WASCO and Southern Stucco merger cements a twin commitment to excellence and vision.
In 2013, when WASCO’s tradesmen began work on the corporate office building for Knoxville-based SouthEast Bank, they were taking part in a unique collaboration. The four-story structure’s striking and classic exterior was the result of a joint venture taken on by WASCO and respected local plastering contractor Southern Stucco. For the first time in the 30-plus years that both companies had been active in the Knoxville region, the two worked in tandem, fashioning a novel exterior marrying traditional brick and stone work with a custom-fabricated veneer exclusive to Southern Stucco. Known as Syncast, the lightweight, polymer-modified cement blend integrates seamlessly with conventionally used brick in a host of creative applications. In the case of the SouthEast Bank building, thin brick tiles were uniquely attached to prefabricated Syncast panels that complement the tiles in a triumph of aesthetic harmony and superior durability.
As WASCO CEO and president Andy Sneed explains, “It looks like this really fancy brick job that was all done with full-thickness brick through the wall, and big, full-thickness stones. Part of it is that, and part of it is not, and you can’t tell the difference.”
In 2015, Sneed met Southern Stucco co-founder Barry Jenkins, whose company had again been enlisted to work alongside WASCO Knoxville—this time, on the award-winning Alcoa (TN) High School. As men of vision whose faith-based philosophy undergirds every decision affecting their customers, projects, and workforce, Sneed and Jenkins discovered they had substantial common ground. This included a shared goal of offering contractors a lightweight, fully integrated envelope—one for which they would collectively assume single-source responsibility. The two firms worked out the details of a merger over the ensuing months, with Southern Stucco’s Willow Avenue building becoming the new Knoxville headquarters for the expanded WASCO in the summer of 2016.
Southern Stucco shares a bit of history with its partner, having begun doing business in Knoxville in the early 1980s, around the same time that the Nashville-anchored WASCO was establishing a presence in the city. But while WASCO was a fully functioning entity already known for its quality and dependability, Southern Stucco began life as a modest start-up that faced a considerably steeper climb. After arriving in Knoxville in 1978 with his wife and soon-to-be-born son, Jenkins divided his time between independent contracting, studying architecture on the side, and working for local companies including Gilbert Plastering and Anning-Johnson. Partnering with a tradesman he’d met on one of his short-term assignments, Jenkins formally started Southern Stucco in 1981. His three-man team began finding and tackling jobs that required them to double as scaffold carpenters, lathers and whatever other roles a project happened to entail.
Learning on the fly out of sheer necessity, Jenkins successfully grew Southern Stucco into an operation with a workforce of more than 50 and an annual gross reaching 3.5 million. Ultimately, Jenkins’ hands-on, trial-and-error education helped to form his big-picture view, a perspective that has become his most defining professional characteristic. His “blue-collar/white-collar” business approach, as he describes it, is “really understanding what the problems are, and really identifying what the logical solutions will look like.” This approach, in its earliest form, led Jenkins to begin putting “little creative twists” into his finishes. His initial attraction to the creative potential of plaster, which sparked his eventual interest in ornamental plasterwork and faux finishes, gradually evolved into the development of the GFRC-based Syncast custom fabrications that are now regularly specified on institutions, churches and municipal buildings, among other projects.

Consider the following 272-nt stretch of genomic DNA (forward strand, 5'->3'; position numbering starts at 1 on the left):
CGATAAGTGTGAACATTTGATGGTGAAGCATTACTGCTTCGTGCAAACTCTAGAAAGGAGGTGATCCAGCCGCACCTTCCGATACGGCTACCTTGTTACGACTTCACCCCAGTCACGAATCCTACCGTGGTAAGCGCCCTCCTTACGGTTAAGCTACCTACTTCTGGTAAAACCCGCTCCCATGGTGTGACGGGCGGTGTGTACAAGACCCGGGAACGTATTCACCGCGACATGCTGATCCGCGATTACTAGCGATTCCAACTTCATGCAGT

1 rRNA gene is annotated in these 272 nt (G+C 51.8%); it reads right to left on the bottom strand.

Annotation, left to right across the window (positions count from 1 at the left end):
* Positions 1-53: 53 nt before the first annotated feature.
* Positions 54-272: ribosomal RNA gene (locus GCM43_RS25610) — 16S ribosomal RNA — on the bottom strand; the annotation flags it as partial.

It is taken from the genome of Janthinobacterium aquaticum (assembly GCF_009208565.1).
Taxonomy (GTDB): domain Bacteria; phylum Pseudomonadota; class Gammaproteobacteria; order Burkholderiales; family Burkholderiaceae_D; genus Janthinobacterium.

Over time the company developed a reputation for superior compatibility with existing or alternate materials, one example of note being its restoration of an addition put on Knoxville-born dignitary Victor Ashe’s birthplace. In order to restore a structurally deteriorating addition put on the original house, replicas of now-unavailable cast stone units were created and laid in with bricks. The finished work not only matches the original stone work, but the new, lighter units will in fact outperform the original materials.
Southern Stucco’s simulated brick finishes and other custom fabrications can be found throughout the greater Knoxville area, with installations on design-intensive Pigeon Forge tourist attractions as well as historic buildings such as downtown’s First Presbyterian Church. The fact that many observers have no idea they’re looking at veneer rather than 100% stone or brick, Jenkins says, is “the best compliment, the worst marketing.” Well aware that some in his industry view veneer as a less-desirable alternative to the use of quarried stone in its least-altered form, Jenkins explains that this particular discussion is made difficult by the use of such simplistic terms as “real” versus “fake.” Everything, from cut and uncut stone to full-size or thin veneer, baked clay brick—be it structural or modular—and laminae, is real, Jenkins notes.
“So it’s not a very good term and it gets confusing when you try to apply it technically. l would say the same thing about fake and faux—I try to only use them to distinguish from ‘real.'” With numerous methods and materials now available and equally viable, he sees the question of authenticity as being relative—a matter of practicality, not one that requires a defense. “We’re all making veneer,” he points out. “What is the best veneer for a particular application?”
Stay tuned for Part 2.
If you’re interested in more Wasco history, check out Company History Series: WASCO and Lovell’s Parts 1-3